In the mid-1980s, Emmanuel Jal was a seven-year-old Sudanese boy, living in a small village with his parents, aunts, uncles, and siblings. But as Sudan’s civil war moved closer – with the Islamic government seizing tribal lands for water, oil, and other resources – Jal’s family moved again and again, seeking peace. Then, on one terrible day, Jal was separated from his mother, and later learned she had been killed; his father Simon rose to become a powerful commander in the Christian Sudanese Liberation Army, fighting for the freedom of Sudan.
Let’s Go Swimming On Doomsday
Forced to become a child soldier, sixteen-year-old Somali refugee Abdi, must confront his painful past.
Two children captured by a band of rebel soldiers in the Congo vow to protect an orphaned gorilla baby in this powerful, thought-provoking, and vividly compelling novel from award-winning storyteller Gill Lewis. Deep in the heart of the Congo, a baby gorilla is captured by a group of rebel soldiers. Imara and Bobo are also prisoners in the rebels’ camp. When they learn that the gorilla will be sold into captivity, they swear to return it to the wild before it’s too late. But the consequences of getting caught are too terrible to think about.
A novel based on the life of Ricky Richard Anywar, who at age fourteen was forced to fight as a soldier in the guerrilla army of notorious Ugandan warlord Joseph Kony.
Amina lives on the edges of Mogadishu. Her family’s house has been damaged in Somalia’s long civil war, but they continue to live there, reluctant to leave their home. Amina’s world is shattered when government forces come to arrest her father because his art has been officially censored, deemed too political. Then rebel forces kidnap Amina’s brother, forcing him to become a soldier in Somalia’s brutal ongoing war. Although her mother and grandmother are still with her, Amina feels vulnerable and abandoned. Secretly, she begins to create her own artwork in the streets and the derelict buildings to give herself a sense of hope and to let out the burden of her heart.
Child Soldier: When Boys and Girls Are Used in War
Michel Chikwanine was five years old when he was abducted from his schoolyard soccer game in the Democratic Republic of Congo and forced to become a soldier for a brutal rebel militia. Against the odds, Michel managed to escape and find his way back to his family, but he was never the same again. After immigrating to Canada, Michel was encouraged by a teacher to share what happened to him in order to raise awareness about child soldiers around the world, and this book is part of that effort.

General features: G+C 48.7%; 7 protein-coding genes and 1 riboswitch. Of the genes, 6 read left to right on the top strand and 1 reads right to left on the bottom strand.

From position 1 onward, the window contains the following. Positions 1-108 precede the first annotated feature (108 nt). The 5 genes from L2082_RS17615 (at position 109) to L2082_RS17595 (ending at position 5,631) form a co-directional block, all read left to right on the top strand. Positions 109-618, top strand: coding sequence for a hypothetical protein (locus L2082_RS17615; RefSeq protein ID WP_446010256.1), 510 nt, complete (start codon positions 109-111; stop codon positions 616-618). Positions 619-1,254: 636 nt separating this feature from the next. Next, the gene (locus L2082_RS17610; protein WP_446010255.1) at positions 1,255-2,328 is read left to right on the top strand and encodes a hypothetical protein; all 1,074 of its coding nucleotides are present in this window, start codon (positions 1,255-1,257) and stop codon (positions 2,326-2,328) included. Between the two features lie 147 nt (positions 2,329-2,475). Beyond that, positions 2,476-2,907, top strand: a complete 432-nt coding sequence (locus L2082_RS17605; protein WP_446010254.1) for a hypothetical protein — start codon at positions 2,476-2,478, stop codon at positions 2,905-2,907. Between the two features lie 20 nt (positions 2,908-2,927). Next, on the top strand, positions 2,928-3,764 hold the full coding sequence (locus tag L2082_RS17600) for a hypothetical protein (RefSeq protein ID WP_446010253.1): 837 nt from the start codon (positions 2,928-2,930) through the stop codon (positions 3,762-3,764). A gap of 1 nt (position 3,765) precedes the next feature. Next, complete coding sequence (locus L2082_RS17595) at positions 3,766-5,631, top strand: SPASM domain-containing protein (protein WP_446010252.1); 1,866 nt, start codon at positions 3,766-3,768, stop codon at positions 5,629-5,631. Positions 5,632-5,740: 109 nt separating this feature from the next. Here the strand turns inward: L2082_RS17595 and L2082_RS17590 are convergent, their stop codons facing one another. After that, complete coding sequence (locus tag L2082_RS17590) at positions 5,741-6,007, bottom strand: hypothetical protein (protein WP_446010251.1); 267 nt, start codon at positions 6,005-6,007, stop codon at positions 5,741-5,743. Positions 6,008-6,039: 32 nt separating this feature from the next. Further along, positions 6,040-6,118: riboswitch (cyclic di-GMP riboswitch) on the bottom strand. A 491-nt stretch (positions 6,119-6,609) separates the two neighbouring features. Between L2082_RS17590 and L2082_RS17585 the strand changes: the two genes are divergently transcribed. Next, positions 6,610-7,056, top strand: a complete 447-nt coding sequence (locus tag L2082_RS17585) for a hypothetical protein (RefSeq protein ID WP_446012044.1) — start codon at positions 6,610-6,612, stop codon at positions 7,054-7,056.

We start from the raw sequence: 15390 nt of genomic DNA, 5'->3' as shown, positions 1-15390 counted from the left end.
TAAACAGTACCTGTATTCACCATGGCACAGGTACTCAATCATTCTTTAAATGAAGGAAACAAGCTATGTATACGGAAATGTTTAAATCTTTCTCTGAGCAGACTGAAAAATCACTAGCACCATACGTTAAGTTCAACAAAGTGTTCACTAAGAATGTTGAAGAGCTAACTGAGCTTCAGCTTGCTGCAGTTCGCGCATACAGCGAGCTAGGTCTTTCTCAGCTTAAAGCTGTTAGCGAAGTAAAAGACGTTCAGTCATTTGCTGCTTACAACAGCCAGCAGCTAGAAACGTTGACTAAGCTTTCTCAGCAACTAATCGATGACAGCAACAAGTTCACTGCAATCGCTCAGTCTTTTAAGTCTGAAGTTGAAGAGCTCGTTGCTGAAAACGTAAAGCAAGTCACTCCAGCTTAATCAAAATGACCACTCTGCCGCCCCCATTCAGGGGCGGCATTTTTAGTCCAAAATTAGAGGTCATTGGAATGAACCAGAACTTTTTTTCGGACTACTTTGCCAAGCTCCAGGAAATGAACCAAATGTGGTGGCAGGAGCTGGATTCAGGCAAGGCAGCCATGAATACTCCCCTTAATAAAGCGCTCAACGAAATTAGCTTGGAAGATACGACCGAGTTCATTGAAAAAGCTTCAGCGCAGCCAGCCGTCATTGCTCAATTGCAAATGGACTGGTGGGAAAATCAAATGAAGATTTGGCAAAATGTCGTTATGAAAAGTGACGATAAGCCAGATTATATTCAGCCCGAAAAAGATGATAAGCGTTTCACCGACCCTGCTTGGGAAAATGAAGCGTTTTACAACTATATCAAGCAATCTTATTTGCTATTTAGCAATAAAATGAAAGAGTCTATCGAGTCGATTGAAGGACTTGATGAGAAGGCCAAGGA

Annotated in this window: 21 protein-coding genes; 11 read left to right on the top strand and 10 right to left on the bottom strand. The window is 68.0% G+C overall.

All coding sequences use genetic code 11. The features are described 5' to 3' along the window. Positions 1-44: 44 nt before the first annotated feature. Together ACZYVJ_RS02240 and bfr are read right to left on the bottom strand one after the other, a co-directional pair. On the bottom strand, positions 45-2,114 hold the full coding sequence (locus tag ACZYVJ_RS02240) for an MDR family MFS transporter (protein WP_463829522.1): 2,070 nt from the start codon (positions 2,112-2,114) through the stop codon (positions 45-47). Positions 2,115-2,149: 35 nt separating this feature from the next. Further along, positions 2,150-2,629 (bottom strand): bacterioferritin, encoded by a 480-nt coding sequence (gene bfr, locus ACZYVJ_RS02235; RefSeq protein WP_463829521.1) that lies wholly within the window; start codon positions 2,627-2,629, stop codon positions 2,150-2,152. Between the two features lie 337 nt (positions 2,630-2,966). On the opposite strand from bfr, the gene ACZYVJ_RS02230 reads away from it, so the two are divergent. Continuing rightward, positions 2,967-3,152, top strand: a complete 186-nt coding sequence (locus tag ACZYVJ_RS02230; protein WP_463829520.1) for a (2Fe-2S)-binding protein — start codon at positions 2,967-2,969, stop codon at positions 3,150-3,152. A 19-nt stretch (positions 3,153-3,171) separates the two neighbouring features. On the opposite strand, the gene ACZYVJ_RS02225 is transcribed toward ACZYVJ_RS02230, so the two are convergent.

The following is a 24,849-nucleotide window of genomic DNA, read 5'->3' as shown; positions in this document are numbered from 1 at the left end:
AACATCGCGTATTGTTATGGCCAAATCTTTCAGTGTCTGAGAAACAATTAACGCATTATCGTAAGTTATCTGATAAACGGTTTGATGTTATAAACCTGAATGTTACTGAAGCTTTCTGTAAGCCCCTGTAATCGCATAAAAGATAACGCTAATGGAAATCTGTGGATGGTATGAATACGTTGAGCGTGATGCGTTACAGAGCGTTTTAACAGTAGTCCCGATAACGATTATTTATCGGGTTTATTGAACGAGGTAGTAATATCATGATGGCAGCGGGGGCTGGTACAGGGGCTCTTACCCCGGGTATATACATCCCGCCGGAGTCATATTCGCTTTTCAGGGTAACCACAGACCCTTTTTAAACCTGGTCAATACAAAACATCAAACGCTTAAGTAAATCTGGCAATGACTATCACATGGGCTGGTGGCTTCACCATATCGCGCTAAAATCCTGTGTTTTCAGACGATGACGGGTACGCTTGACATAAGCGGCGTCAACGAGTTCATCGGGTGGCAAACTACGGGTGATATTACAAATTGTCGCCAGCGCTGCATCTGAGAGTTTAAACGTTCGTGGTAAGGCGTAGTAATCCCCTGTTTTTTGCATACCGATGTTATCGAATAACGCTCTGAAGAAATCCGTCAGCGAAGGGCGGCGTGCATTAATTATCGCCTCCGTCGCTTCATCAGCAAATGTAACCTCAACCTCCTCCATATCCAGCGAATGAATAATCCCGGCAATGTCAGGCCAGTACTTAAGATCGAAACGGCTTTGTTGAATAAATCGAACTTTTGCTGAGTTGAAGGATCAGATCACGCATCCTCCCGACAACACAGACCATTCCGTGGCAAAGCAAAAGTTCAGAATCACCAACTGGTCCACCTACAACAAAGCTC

War Brothers: The Graphic Novel
The unforgettable story of a child soldier. When fourteen-year-old Jacob is brutally abducted and forced to become a child soldier, he struggles to hold on to his sanity and the will to escape. Daniel Lafrance’s striking artwork and the poignant, powerful text capture the very essence of life as a child soldier. Readers will never forget the experiences of this young boy struggling to survive, unsure who to trust, afraid of succumbing to madness, and above all, desperate to get to freedom. In the end, Jacob engineers a daring escape. This graphic novel is based on the acclaimed novel of the same title, winner of a 2009 Arthur Ellis award. The author spent time in Uganda and based this story on real-life accounts of the horrors inflicted on child soldiers and their victims.
Jacob, the son of a wealthy landowner, attends a Catholic school and expects to go to university. A good boy, he believes that his father and God will keep him safe from harm.
Oteka lost his parents to AIDS and lives in one of the many displacement camps that circle the city of Gulu. Alone in the world, upon the advice of a medicine man, he sets out for an unknown future.
Jacob and Oteka’s lives become entwined as they find themselves in the clutches of the Lord’s Resistance Army, forced to obey the strange and brutal rules of Joseph Kony’s henchmen. Marching endlessly through rough terrain with little food or water, the boys form a plan to make their escape. Will hope, friendship, courage, and resilience be enough to save them?
See the review at WOW Review, Volume 5, Issue 2
Never Fall Down
Cambodian child soldier Arn Chorn-Pond defied the odds and used all of his courage and wits to survive the murderous regime of the Khmer Rouge.
See the review at WOW Review, Volume 5, Issue 1
It is 1913, and twelve-year-old Patrick Condon wants to escape his unexciting life in Ireland. So he hatches a plan. Not wanting to wait until he is old enough to join the army, Patrick lies and says he seventeen years old, and that his name is John Condon. Assuming the identity of his older brother, Patrick enlists. John fits in quickly, though it is obvious that John is not 17, or even 16. That doesn’t matter. John is strong, fast, and a hard worker. He loves military life. This man’s world is just what John wanted. But when WWI begins in 1914, John gets all he has been looking for, and more he does not expect, as he is just a boy…